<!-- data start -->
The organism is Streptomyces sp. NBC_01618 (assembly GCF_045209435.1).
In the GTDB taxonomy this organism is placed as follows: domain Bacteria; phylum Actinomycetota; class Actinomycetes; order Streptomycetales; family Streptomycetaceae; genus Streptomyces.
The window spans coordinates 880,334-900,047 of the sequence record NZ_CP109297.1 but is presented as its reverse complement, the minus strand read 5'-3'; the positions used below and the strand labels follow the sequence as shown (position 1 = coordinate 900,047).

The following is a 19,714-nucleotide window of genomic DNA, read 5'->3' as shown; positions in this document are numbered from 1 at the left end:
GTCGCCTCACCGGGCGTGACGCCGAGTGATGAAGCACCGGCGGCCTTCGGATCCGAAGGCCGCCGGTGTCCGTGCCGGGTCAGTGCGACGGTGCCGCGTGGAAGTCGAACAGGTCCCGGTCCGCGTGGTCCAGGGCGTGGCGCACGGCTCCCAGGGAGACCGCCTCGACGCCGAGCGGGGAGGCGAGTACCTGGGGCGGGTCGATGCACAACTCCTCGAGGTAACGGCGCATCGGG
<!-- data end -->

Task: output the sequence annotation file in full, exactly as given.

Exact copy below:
The organism is Streptomyces sp. NBC_01618 (assembly GCF_045209435.1).
In the GTDB taxonomy this organism is placed as follows: domain Bacteria; phylum Actinomycetota; class Actinomycetes; order Streptomycetales; family Streptomycetaceae; genus Streptomyces.
The window spans coordinates 880,334-900,047 of the sequence record NZ_CP109297.1 but is presented as its reverse complement, the minus strand read 5'-3'; the positions used below and the strand labels follow the sequence as shown (position 1 = coordinate 900,047).

The following is a 19,714-nucleotide window of genomic DNA, read 5'->3' as shown; positions in this document are numbered from 1 at the left end:
GTCGCCTCACCGGGCGTGACGCCGAGTGATGAAGCACCGGCGGCCTTCGGATCCGAAGGCCGCCGGTGTCCGTGCCGGGTCAGTGCGACGGTGCCGCGTGGAAGTCGAACAGGTCCCGGTCCGCGTGGTCCAGGGCGTGGCGCACGGCTCCCAGGGAGACCGCCTCGACGCCGAGCGGGGAGGCGAGTACCTGGGGCGGGTCGATGCACAACTCCTCGAGGTAACGGCGCATCGGG